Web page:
Our #BrusselsCalling series of media debates – entering its seventh year – moved to a whole new level on 11 March 2021 when Margrethe Vestager, the European Commission’s Executive Vice President for a Europe Fit for the Digital Age, moderated the latest panel discussion. The EVP quizzed journalist covering tech and innovation on what it takes for Europe to catch up with China and the US – and become a digital leader. In the hot seat were Natalia Drozdiak (European tech correspondent, Bloomberg), Ryan Heath (Global Translations author, POLITICO), Kara Swisher (New York Times columnist and Sway podcast host) and John Thornhill (Financial Times innovation editor, Sifted founder and Tech Tonic podcast host).
Journalism under lockdown is (mostly) hard
Working remotely poses as many challenges for journalists as for the rest of us. Natalia cited the absence of in-person conferences where she could have casual conversations and exchange ideas with sources. But then again ‘I never thought I would be speaking to the digital commissioner while wearing yoga pants’.
For Ryan, one issue was building contacts and bonding with sources in the US where he had moved from Brussels just five months before lockdown. Another was being ‘bombarded by messages on multiple platforms’, which made it hard to set boundaries between life and work.
John too noted that journalists are ‘heavily reliant on talking to people we’ve already met’ and that establishing a rapport with new contacts remotely was tough. The upside though was greater access to ‘a lot of important people’ such as CEOs and officials with more time on their hands given travel bans. Ryan told the EVP that remote journalism means ‘gatekeepers have more ways that block us from getting to people like you’. He pointed to the trend for leaders and CEOs opting for soft interviews by think tanks rather than by journalists, although to complain about this would be to seem like ‘a whiny bitch’.
After working from home for 20 years, Kara’s familiarity with digital tools enabled her to launch her Sway podcast smoothly last year. In fact, she previously did half her interviews remotely and questions how many she will conduct in person in future.
Tackling tech’s ‘dark side’
For John, tech companies, with our reliance on them and their astonishing rises in share prices, clearly did well during the pandemic. Journalists areright to focus on the negative aspects of tech but should not forget their positive contribution, particularly in healthcare. Ryan argued the case for getting tax right. ‘Until we figure out a way to crack the tax nut I’m not sure we’ll be able to achieve what we want to achieve’ with reaping the benefits.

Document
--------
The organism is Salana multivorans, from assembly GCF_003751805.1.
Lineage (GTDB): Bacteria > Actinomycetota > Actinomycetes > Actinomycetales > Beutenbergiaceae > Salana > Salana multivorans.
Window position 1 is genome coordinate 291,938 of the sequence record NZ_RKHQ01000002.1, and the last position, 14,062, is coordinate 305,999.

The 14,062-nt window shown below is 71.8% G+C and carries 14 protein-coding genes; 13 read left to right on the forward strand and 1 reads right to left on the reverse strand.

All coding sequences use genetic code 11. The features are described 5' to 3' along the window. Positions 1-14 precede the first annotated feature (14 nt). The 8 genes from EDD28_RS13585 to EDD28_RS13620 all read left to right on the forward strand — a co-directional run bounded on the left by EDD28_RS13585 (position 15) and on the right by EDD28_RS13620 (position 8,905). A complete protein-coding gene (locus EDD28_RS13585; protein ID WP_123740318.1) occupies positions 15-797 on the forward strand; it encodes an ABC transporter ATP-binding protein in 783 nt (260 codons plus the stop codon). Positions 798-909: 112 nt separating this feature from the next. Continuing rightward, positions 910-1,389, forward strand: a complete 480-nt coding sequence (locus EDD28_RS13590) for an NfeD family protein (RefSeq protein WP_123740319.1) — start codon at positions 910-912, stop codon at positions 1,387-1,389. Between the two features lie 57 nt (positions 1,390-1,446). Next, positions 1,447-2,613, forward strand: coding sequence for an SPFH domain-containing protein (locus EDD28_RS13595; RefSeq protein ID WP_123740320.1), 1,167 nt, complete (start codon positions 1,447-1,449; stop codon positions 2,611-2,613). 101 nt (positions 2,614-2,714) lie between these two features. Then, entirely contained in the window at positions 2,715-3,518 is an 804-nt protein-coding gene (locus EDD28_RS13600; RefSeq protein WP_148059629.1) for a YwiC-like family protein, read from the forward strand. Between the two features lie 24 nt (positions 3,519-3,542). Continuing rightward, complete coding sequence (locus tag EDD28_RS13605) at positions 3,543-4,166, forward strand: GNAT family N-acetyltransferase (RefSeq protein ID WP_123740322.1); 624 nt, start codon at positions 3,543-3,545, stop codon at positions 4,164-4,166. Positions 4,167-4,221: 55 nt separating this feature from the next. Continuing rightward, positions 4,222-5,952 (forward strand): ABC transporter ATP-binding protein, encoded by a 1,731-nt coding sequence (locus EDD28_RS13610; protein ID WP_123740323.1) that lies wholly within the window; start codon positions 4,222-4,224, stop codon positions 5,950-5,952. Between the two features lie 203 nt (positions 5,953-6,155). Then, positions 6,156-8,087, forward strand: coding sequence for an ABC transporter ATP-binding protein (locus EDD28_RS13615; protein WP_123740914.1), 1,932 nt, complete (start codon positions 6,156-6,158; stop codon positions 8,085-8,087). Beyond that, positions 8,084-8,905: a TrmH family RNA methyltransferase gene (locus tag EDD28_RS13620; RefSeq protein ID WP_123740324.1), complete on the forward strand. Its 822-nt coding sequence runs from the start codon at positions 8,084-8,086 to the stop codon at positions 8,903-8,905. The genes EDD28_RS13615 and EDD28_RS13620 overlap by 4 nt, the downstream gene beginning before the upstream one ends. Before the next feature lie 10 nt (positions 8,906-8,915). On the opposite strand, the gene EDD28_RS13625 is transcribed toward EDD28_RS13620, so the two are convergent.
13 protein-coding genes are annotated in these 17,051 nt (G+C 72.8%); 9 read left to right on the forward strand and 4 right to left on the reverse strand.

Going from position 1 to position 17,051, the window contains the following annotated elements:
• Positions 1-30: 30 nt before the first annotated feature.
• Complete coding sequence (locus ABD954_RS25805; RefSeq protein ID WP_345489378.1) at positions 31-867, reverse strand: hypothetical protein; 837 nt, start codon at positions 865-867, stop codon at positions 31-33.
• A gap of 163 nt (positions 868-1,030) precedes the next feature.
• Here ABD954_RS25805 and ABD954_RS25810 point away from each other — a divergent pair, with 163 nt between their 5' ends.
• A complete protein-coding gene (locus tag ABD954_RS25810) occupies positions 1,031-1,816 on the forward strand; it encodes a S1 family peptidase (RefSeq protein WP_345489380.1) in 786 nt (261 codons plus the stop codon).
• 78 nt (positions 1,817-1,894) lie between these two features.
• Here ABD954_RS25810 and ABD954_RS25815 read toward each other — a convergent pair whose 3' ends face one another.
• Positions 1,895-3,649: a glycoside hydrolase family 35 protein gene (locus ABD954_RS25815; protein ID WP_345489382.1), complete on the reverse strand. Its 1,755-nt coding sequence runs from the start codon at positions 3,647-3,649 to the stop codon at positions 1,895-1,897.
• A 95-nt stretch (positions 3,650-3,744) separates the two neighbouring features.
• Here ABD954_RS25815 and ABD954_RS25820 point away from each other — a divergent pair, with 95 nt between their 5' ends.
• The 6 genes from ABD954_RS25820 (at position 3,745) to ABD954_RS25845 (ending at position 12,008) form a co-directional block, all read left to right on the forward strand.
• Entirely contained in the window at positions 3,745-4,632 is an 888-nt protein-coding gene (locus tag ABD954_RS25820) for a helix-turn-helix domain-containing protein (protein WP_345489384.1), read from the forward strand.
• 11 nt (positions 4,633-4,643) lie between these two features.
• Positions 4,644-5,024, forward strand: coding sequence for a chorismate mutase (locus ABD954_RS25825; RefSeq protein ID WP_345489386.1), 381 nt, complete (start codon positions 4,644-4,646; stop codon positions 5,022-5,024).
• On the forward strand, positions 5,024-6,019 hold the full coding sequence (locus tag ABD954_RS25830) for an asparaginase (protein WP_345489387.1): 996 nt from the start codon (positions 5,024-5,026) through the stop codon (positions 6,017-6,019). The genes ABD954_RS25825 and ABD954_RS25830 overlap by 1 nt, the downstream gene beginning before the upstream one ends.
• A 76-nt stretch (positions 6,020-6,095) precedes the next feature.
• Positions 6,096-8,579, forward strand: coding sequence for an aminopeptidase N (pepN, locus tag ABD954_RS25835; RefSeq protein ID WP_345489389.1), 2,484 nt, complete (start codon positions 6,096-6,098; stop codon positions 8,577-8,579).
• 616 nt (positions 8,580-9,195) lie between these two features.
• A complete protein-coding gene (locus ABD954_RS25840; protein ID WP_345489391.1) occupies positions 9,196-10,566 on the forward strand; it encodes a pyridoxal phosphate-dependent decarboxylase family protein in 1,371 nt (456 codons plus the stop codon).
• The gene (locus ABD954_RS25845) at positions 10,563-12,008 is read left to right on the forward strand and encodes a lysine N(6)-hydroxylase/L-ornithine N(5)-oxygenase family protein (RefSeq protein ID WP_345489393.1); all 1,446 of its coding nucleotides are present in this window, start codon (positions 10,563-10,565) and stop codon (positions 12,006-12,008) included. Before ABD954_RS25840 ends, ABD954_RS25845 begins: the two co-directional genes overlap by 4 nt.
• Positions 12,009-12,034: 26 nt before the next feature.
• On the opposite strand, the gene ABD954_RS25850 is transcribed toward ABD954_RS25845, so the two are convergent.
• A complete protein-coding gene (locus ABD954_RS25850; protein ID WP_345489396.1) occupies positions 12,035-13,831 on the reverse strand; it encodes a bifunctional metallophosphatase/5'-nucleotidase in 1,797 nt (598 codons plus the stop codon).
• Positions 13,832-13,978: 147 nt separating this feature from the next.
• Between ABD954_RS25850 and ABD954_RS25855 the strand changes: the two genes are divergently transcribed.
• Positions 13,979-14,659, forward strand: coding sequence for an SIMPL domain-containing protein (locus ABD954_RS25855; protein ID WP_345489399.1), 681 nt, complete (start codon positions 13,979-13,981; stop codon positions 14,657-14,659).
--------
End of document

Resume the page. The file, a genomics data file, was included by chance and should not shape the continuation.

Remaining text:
Natalia conceded the difficulties faced by the Commission in regulating tech and curbing its ‘dark side’. Regulation will take time to enforce ‘and the more time that we give [to tech companies] the more time we give to these harmful effects to gain steam on the internet’.
For Kara, ‘one issue is speed but also putting into place guardrails to control big tech’. She noted the US government’s recent appointment of antitrust crusaders Lina Khan and Tim Wu to top jobs as a sign of things to come.
How to deal with lobbyists?
Natalia explained the importance of providing balanced coverage of both sides of the story. She was sceptical about the usual arguments from companies that ‘X regulation is going to hurt innovation’, as with GDPR. John agreed, saying journalists should understand both the insurgent and the incumbent tech companies, as the current structures favoured the people with power. The media should also listen to academics, although many are linked to companies.
Ryan was critical of Big Tech’s deep-pockets lobbying approach, saying that often ‘it’s falling flat’. Kara sees tech companies increasingly working with ‘friendly journalists’ and avoiding with tough interviews, ‘which makes sense for them’. She warned however against generalisation on Big Tech, saying each company had its own issues and there was scope for working with some productively.
Big Tech’s call for regulation just a ‘smoke screen’?
John noted that regulation could benefit bigger companies to the disadvantage of smaller players, saying the balance was hard to strike. He mentioned the surge of start-ups in Europe that are challenging incumbents. Kara advocated better support for small start-ups and closer scrutiny of tech giants’ acquisitions.
Ryan argued the EU had been ‘soft on competition’ in terms of mergers, saying ‘so many get cleared but competition drives innovation and clogged-up markets hold innovation back’. EVP Vestager acknowledged: ‘message well taken, competition drives innovation’.
The EVP concluded with a tribute to the ‘important, difficult’ role of the journalist. Quipping that as moderating should clearly not be her fallback job, she said she ‘might have to go for a third mandate’. Stay tuned!